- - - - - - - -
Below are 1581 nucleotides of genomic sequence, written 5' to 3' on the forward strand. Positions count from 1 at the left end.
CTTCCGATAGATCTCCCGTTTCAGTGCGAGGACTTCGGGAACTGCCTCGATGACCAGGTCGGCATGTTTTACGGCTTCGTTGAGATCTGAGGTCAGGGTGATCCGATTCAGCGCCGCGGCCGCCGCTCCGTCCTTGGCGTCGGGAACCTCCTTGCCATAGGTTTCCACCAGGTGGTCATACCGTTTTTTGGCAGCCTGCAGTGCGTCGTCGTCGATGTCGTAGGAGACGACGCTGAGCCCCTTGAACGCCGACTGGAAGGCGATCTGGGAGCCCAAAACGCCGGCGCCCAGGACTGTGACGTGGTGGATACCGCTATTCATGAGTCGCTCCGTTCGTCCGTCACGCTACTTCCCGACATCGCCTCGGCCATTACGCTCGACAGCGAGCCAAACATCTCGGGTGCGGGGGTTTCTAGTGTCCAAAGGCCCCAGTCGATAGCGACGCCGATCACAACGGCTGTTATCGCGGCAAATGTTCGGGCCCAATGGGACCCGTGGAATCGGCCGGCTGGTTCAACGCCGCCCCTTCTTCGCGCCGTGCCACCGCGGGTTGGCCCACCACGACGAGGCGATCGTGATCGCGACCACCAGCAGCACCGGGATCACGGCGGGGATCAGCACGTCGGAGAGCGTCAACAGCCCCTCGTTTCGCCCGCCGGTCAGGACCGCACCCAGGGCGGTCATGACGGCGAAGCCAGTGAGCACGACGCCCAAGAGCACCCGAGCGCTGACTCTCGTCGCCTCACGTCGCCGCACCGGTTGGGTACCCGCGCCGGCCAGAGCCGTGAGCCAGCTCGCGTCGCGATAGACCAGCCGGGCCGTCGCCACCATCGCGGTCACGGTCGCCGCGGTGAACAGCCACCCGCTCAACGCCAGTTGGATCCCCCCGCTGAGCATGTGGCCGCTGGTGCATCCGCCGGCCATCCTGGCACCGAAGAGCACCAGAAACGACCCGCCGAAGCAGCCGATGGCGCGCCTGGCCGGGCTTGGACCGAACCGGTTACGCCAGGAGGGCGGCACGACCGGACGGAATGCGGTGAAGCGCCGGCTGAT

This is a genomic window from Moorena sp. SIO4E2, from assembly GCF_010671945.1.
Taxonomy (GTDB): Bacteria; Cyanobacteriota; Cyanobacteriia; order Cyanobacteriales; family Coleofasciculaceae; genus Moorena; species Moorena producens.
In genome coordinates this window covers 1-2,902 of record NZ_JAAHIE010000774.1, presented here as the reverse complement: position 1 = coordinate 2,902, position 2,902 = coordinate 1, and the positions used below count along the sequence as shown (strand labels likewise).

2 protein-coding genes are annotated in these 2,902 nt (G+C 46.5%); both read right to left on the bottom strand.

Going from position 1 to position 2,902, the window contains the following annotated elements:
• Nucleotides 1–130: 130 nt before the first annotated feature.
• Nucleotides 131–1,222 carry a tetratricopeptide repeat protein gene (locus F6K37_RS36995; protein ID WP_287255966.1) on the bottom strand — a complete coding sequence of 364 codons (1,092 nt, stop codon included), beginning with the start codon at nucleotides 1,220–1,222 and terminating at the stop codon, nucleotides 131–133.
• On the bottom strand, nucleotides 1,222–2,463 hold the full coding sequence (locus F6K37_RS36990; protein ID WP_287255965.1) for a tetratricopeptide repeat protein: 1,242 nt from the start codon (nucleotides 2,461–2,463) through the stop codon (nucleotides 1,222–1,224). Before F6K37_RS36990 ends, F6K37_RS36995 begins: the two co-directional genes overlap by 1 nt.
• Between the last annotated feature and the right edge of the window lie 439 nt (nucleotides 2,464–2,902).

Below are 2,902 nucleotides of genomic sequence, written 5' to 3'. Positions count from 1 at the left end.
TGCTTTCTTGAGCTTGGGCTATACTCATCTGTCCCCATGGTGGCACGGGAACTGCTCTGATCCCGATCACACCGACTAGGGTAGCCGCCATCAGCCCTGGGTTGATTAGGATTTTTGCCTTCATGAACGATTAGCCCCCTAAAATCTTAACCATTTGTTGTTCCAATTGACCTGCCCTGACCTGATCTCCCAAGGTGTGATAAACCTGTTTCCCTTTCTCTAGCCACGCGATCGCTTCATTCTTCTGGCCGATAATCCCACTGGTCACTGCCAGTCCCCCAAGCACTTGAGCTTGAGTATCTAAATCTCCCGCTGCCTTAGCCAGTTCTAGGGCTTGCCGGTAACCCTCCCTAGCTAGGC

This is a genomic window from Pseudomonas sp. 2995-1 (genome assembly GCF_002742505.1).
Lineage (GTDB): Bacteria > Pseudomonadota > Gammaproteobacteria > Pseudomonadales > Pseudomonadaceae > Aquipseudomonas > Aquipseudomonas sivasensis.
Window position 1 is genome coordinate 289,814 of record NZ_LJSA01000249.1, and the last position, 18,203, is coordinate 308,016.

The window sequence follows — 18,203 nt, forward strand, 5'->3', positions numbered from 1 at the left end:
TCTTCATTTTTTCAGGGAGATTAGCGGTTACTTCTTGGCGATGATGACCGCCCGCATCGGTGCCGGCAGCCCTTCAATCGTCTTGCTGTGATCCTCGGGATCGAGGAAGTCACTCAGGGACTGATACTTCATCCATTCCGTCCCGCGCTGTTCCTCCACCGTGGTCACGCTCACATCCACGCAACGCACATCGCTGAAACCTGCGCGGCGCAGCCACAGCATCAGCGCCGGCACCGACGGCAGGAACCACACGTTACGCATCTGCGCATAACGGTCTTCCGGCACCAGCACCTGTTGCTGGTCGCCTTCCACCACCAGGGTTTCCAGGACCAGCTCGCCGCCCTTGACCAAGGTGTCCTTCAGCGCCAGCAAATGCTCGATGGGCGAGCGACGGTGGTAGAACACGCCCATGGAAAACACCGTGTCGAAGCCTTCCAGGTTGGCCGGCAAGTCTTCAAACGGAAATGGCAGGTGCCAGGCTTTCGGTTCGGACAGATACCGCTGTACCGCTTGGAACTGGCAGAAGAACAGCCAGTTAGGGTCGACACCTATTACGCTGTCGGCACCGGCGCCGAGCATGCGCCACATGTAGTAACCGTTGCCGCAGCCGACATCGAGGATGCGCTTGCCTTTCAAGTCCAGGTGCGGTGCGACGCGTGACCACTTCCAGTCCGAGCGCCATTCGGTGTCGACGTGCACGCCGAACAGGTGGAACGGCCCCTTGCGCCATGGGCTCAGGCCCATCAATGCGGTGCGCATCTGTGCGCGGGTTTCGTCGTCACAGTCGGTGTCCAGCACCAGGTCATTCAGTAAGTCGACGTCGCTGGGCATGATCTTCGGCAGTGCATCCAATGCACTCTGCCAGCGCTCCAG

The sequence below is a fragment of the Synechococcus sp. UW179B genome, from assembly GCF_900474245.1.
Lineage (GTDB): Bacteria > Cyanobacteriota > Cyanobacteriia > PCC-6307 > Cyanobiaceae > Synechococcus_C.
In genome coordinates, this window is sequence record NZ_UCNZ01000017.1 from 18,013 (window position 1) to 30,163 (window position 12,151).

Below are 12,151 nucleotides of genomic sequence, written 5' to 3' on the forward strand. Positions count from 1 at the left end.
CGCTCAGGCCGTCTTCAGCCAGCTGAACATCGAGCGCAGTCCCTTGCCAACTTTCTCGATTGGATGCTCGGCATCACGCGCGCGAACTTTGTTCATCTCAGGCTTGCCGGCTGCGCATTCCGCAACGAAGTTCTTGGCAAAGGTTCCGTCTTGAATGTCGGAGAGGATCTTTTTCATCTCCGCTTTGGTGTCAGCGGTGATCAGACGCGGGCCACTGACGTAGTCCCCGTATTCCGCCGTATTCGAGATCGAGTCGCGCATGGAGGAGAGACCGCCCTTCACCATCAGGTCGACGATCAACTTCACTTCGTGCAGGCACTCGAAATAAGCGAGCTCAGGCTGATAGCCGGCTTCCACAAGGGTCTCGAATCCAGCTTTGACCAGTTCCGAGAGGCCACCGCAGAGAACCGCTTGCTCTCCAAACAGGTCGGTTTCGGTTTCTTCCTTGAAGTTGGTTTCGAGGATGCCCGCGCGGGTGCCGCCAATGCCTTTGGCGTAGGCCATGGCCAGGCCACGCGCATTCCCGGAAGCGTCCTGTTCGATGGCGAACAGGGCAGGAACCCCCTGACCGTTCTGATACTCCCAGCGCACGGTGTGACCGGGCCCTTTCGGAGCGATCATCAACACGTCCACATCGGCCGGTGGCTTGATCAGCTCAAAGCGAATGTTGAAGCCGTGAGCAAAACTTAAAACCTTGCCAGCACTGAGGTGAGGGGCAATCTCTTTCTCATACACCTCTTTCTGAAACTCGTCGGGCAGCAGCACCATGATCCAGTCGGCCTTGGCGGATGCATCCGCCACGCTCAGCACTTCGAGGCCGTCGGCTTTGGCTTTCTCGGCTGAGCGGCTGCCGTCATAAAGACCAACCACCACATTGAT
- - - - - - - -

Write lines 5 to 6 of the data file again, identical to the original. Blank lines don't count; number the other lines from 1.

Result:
In genome coordinates this window covers 1-2,902 of record NZ_JAAHIE010000774.1, presented here as the reverse complement: position 1 = coordinate 2,902, position 2,902 = coordinate 1, and the positions used below count along the sequence as shown (strand labels likewise).

2 protein-coding genes are annotated in these 2,902 nt (G+C 46.5%); both read right to left on the bottom strand.